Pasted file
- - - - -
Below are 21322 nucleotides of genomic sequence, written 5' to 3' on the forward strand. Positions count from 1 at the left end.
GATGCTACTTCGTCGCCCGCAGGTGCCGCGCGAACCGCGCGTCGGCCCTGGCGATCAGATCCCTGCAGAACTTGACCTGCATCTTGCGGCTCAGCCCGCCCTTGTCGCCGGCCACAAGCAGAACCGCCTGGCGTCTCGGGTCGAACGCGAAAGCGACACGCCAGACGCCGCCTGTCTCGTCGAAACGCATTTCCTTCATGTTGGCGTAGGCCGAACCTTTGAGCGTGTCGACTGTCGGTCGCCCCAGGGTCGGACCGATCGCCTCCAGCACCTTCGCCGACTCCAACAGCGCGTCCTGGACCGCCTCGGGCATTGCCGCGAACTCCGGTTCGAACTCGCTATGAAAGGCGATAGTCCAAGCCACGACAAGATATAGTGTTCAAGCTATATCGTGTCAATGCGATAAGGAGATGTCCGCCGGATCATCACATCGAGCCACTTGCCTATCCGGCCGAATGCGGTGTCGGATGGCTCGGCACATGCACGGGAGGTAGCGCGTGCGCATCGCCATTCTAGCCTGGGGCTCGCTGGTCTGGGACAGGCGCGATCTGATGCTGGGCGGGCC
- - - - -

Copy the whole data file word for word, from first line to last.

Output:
Below are 21322 nucleotides of genomic sequence, written 5' to 3' on the forward strand. Positions count from 1 at the left end.
GATGCTACTTCGTCGCCCGCAGGTGCCGCGCGAACCGCGCGTCGGCCCTGGCGATCAGATCCCTGCAGAACTTGACCTGCATCTTGCGGCTCAGCCCGCCCTTGTCGCCGGCCACAAGCAGAACCGCCTGGCGTCTCGGGTCGAACGCGAAAGCGACACGCCAGACGCCGCCTGTCTCGTCGAAACGCATTTCCTTCATGTTGGCGTAGGCCGAACCTTTGAGCGTGTCGACTGTCGGTCGCCCCAGGGTCGGACCGATCGCCTCCAGCACCTTCGCCGACTCCAACAGCGCGTCCTGGACCGCCTCGGGCATTGCCGCGAACTCCGGTTCGAACTCGCTATGAAAGGCGATAGTCCAAGCCACGACAAGATATAGTGTTCAAGCTATATCGTGTCAATGCGATAAGGAGATGTCCGCCGGATCATCACATCGAGCCACTTGCCTATCCGGCCGAATGCGGTGTCGGATGGCTCGGCACATGCACGGGAGGTAGCGCGTGCGCATCGCCATTCTAGCCTGGGGCTCGCTGGTCTGGGACAGGCGCGATCTGATGCTGGGCGGGCC